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1 The Collision Of Cultures
2 Britain And Its Colonies
3 Colonial Ways Of Life
4 The Imperial Perspective
5 From Empire To Independence
6 The American Revolution
7 Shaping A Federal Union
8 The Federalist Era
9 The Early Republic
10 Nationalism And Sectionalism
11 The Jacksonian Impulse
12 The Dynamics Of Growth
13 An American Renaissance: Religion, Romanticism, And Reform
14 Manifest Destiny
15 The Old South
16 The Crisis Of Union
17 The War Of The Union
18 Reconstruction: North And South
19 New Frontiers: South And West
20 Big Business And Organized Labor
21 The Emergence Of Urban America
22 Gilded-age Politics And Agrarian Revolt
23 An American Empire
24 The Progressive Era
25 America And The Great War
26 The Modern Temper
27 Republican Resurgence And Decline
28 New Deal America
29 From Isolation To Global War
30 The Second World War
31 The Fair Deal And Containment
32 Through The Picture Window: Society And Culture, 19451960
33 Conflict And Deadlock: The Eisenhower Years
34 New Frontiers: Politics And Social Change In The 1960s
35 Rebellion And Reaction In The 1960s And 1970s
36 A Conservative Insurgency
37 Triumph And Tragedy: America At The Turn Of The Century

From Empire to Independence - Document Overview

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"Tis time to part." Thomas Paine declaimed this as a matter of common sense in January 1776. But was it? How and why did so many colonists arrive at this decision? Just a dozen years earlier they had been celebrating their good fortune in belonging to the British empire. Even James Otis, who was labeled an incendiary by Lieutenant Governor Thomas Hutchinson in 1766, was still praising the British government in 1764. He wrote, "I believe there is not one man in an hundred (except in Canada) who does not think himself under the best national civil constitution in the world. . . . Their affection and reverence for their mother country is unquestionable. They yield the most chearful and ready obedience to her laws, particularly to the power of that august body the parliament of Great-Britain, the supreme legislative of the kingdom and in dominions." The events of 1765 changed his mind, as they did the sentiments of others. Insanity would fell this early champion of colonists' rights by the end of the 1760s, but by that time there were numerous others to carry on the fight. And a fight it was, for not all the colonists rejected the mother country. Neighbors turned against neighbors as some people, who had lived through the same events and faced the same demands as those who turned rebel, continued to be loyal to those ties.

Loyalists abhorred the escalation of protest into rebellion. Many were advocates of reform, and as such had resisted many ministerial and parliamentary edicts throughout the 1760s and into the 1770s. But every imperial action from the Sugar Act to the Tea Act begat increasingly radical colonial reaction. Colonists were confronted time and time again with the need to make decisions as to how far they were willing to go in protesting British policy. Some consciously, and others rather unconsciously, ended up choosing revolutionary resistance. Over the same time, growing numbers of their fellow colonists reached personal political precipices over which they would not or could not jump. Whether in 1766 or 1776, when they had to choose between rebellion or supporting the sovereignty of king and Parliament, many conservative colonists chose the latter course, and then found themselves condemned as Tories while their opponents retained the name Whig, and later Patriot, for themselves.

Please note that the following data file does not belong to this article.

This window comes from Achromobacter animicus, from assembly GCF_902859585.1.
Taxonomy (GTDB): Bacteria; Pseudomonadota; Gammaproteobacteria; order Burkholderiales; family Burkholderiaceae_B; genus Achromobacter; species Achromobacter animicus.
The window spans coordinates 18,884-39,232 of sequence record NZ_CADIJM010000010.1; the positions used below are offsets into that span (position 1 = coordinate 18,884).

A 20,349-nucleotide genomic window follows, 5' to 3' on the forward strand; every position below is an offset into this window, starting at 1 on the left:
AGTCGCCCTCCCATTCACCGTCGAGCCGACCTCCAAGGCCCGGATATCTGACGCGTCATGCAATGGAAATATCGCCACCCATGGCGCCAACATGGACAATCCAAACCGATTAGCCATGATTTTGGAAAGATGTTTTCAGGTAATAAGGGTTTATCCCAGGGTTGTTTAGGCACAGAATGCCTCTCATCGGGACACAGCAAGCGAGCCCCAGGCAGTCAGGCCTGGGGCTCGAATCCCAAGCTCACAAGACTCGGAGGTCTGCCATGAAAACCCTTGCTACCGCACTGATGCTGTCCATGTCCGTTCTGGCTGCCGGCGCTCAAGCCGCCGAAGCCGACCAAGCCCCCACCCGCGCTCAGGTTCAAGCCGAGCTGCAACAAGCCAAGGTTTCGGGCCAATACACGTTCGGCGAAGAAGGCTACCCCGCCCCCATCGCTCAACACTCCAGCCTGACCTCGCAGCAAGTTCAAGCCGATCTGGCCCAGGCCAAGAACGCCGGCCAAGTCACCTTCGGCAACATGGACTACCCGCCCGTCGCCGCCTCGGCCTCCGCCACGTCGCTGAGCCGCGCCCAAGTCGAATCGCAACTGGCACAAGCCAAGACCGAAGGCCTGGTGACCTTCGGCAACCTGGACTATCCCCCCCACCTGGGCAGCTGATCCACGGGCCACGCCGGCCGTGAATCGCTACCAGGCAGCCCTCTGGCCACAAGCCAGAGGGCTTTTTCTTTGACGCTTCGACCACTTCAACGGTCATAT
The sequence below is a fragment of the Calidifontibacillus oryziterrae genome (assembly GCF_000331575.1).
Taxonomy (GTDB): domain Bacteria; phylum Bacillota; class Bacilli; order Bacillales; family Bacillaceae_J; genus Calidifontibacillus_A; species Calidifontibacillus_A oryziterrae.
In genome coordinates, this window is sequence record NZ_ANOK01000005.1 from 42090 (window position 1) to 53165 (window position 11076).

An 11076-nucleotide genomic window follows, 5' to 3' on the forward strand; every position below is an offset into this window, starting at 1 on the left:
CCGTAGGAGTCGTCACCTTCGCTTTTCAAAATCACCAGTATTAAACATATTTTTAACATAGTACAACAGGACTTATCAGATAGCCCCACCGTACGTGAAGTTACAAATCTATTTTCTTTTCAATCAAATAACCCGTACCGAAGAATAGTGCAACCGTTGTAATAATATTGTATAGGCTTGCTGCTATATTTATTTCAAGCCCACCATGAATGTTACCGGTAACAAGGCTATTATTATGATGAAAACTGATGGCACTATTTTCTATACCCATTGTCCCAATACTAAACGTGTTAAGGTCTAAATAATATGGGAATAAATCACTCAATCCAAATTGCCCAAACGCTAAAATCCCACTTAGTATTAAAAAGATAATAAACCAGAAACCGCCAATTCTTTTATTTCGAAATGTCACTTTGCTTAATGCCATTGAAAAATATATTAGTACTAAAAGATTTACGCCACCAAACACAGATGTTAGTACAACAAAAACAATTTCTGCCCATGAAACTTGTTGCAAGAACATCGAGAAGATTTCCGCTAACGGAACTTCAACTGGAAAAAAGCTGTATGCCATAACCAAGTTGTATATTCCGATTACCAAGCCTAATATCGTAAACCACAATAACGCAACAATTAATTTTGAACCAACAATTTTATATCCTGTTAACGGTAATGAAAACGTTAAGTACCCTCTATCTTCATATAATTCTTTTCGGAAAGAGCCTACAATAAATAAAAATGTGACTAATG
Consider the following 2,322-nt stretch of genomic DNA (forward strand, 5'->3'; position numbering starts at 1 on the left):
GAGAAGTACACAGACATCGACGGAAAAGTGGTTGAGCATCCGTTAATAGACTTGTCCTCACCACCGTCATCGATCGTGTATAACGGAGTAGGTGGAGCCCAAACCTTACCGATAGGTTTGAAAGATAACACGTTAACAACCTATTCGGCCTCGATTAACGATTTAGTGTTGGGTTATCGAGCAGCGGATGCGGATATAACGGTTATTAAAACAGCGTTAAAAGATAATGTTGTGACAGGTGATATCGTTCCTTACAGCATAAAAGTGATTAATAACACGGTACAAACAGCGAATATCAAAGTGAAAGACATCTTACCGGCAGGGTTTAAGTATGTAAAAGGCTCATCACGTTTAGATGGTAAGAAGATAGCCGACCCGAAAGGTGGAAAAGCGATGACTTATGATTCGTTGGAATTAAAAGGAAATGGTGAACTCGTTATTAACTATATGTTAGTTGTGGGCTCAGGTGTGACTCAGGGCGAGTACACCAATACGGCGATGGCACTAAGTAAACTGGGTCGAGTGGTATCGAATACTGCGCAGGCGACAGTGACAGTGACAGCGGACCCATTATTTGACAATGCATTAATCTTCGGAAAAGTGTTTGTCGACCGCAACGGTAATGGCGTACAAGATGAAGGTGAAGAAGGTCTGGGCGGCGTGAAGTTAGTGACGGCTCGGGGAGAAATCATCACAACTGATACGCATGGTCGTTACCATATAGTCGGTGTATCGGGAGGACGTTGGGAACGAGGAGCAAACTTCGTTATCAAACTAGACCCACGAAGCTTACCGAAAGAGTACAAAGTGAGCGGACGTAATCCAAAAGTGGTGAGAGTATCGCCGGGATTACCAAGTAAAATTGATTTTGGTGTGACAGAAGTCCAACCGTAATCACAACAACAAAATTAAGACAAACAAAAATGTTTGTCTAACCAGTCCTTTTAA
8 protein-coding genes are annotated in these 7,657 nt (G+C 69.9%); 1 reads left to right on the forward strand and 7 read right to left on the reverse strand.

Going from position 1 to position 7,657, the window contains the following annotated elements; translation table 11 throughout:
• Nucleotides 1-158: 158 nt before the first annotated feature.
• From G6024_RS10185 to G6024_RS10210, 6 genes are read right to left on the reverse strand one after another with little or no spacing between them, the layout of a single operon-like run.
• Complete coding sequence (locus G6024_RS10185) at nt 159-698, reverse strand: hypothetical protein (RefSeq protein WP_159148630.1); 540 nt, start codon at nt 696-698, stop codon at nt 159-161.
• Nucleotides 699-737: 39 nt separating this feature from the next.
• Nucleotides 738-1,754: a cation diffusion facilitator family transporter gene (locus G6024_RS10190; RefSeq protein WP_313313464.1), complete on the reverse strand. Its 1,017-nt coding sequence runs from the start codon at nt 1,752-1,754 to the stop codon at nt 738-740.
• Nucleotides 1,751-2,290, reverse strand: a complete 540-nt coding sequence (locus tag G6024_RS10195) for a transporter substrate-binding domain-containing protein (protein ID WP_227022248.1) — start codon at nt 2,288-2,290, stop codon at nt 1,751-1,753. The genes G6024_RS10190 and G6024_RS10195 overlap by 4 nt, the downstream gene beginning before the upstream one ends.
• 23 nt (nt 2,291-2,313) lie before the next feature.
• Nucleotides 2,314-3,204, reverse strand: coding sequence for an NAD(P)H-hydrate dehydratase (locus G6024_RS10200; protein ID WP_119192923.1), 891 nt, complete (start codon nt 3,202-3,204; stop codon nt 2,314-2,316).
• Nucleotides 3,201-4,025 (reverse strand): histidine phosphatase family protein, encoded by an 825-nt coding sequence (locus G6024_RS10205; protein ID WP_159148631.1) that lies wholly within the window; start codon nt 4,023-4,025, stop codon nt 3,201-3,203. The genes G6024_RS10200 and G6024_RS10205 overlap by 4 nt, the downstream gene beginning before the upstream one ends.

Colonists resisted British policies for various reasons, both materialistic and nonmaterialistic, and in numerous ways. Initially their protests seemed to be grounded in economics, but in time constitutional issues (which were instrumental in the move to revolution) assumed greater importance. The colonists presented their grievances by way of petitions, boycotts, speeches, and ultimately spectacles, such as the Boston Tea Party. By the time the latter occurred in December 1773, and certainly after Parliament's punishing response the following spring, most colonists were taking a stand: some actively promoted rebellion, while others advocated a self-interested or disinterested neutrality, or profusely professed loyalty to the king and his government.

By 1774 the initiative had clearly shifted from the imperial government to the colonies. Members of Parliament, responding to the growing dissent across the Atlantic, began to concentrate on coercive tactics to bring the colonists in line, while colonists debated the possibility of creating a new order or system of government within—or perhaps outside of—the British empire. The radicals, some of whom had begun to call themselves Americans as well as Virginians, Pennsylvanians, and so on, sent delegates to a continental congress, which in turn considered a plan of union, endorsed the Suffolk Resolves, and adopted a Declaration of American Rights along with the Continental Association. That declaration served as an ideological defense while the association became an economic offense. The conflict continued to escalate. As the Pilgrims had removed themselves from the Church of England to escape the corruption they had perceived there, so by 1775 through 1776 did some Americans propose to remove themselves from the perceived corruption of the British government. These colonists, over a period of twelve years, had moved from agitation for reform to resistance against government acts and officials and on to a rebellion against the crown and a revolution in government.


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